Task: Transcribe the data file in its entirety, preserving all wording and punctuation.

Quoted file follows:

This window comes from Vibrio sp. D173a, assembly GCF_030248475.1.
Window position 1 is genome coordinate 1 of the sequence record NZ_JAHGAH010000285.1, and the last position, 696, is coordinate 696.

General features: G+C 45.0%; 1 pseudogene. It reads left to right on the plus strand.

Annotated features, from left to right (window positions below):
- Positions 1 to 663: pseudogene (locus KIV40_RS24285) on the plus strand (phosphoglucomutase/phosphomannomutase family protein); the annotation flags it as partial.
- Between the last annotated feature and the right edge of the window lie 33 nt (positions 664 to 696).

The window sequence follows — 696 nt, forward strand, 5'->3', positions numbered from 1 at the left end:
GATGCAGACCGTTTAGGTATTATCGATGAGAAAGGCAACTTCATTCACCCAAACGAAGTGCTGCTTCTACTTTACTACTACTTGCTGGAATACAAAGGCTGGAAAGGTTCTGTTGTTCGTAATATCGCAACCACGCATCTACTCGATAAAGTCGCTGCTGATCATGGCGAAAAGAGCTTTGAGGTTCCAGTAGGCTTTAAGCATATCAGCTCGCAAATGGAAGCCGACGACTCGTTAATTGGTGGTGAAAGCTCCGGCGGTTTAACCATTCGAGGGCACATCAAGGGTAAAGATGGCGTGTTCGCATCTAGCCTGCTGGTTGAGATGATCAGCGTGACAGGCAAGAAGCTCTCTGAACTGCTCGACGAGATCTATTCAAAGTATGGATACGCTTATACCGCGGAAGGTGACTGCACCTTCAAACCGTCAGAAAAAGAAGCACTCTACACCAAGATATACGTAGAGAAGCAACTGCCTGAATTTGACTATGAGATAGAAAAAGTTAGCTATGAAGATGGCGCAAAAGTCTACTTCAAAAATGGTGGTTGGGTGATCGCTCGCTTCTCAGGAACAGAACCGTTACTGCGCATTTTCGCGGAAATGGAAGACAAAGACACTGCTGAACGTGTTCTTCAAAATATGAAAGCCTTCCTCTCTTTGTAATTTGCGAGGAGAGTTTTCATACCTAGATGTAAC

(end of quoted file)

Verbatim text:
This window comes from Vibrio sp. D173a, assembly GCF_030248475.1.
Window position 1 is genome coordinate 1 of the sequence record NZ_JAHGAH010000285.1, and the last position, 696, is coordinate 696.

General features: G+C 45.0%; 1 pseudogene. It reads left to right on the plus strand.

Annotated features, from left to right (window positions below):
- Positions 1 to 663: pseudogene (locus KIV40_RS24285) on the plus strand (phosphoglucomutase/phosphomannomutase family protein); the annotation flags it as partial.
- Between the last annotated feature and the right edge of the window lie 33 nt (positions 664 to 696).

The window sequence follows — 696 nt, forward strand, 5'->3', positions numbered from 1 at the left end:
GATGCAGACCGTTTAGGTATTATCGATGAGAAAGGCAACTTCATTCACCCAAACGAAGTGCTGCTTCTACTTTACTACTACTTGCTGGAATACAAAGGCTGGAAAGGTTCTGTTGTTCGTAATATCGCAACCACGCATCTACTCGATAAAGTCGCTGCTGATCATGGCGAAAAGAGCTTTGAGGTTCCAGTAGGCTTTAAGCATATCAGCTCGCAAATGGAAGCCGACGACTCGTTAATTGGTGGTGAAAGCTCCGGCGGTTTAACCATTCGAGGGCACATCAAGGGTAAAGATGGCGTGTTCGCATCTAGCCTGCTGGTTGAGATGATCAGCGTGACAGGCAAGAAGCTCTCTGAACTGCTCGACGAGATCTATTCAAAGTATGGATACGCTTATACCGCGGAAGGTGACTGCACCTTCAAACCGTCAGAAAAAGAAGCACTCTACACCAAGATATACGTAGAGAAGCAACTGCCTGAATTTGACTATGAGATAGAAAAAGTTAGCTATGAAGATGGCGCAAAAGTCTACTTCAAAAATGGTGGTTGGGTGATCGCTCGCTTCTCAGGAACAGAACCGTTACTGCGCATTTTCGCGGAAATGGAAGACAAAGACACTGCTGAACGTGTTCTTCAAAATATGAAAGCCTTCCTCTCTTTGTAATTTGCGAGGAGAGTTTTCATACCTAGATGTAAC